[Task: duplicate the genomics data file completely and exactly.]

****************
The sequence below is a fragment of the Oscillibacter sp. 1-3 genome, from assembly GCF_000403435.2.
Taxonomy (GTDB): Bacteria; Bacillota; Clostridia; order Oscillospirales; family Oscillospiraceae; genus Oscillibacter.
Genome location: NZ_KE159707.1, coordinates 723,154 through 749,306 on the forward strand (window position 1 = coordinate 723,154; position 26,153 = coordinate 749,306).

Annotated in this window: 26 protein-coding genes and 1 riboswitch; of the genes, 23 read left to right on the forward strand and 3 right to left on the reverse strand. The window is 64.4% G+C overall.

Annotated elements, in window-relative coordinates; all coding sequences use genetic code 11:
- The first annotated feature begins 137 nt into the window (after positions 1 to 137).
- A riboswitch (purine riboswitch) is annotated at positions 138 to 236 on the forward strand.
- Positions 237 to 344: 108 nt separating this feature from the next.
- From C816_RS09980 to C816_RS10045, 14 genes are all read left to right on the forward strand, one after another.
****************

The sequence below is a fragment of the Oscillibacter sp. 1-3 genome, from assembly GCF_000403435.2.
Taxonomy (GTDB): Bacteria; Bacillota; Clostridia; order Oscillospirales; family Oscillospiraceae; genus Oscillibacter.
Genome location: NZ_KE159707.1, coordinates 723,154 through 749,306 on the forward strand (window position 1 = coordinate 723,154; position 26,153 = coordinate 749,306).

Annotated in this window: 26 protein-coding genes and 1 riboswitch; of the genes, 23 read left to right on the forward strand and 3 right to left on the reverse strand. The window is 64.4% G+C overall.

Annotated elements, in window-relative coordinates; all coding sequences use genetic code 11:
- The first annotated feature begins 137 nt into the window (after positions 1 to 137).
- A riboswitch (purine riboswitch) is annotated at positions 138 to 236 on the forward strand.
- Positions 237 to 344: 108 nt separating this feature from the next.
- From C816_RS09980 to C816_RS10045, 14 genes are all read left to right on the forward strand, one after another.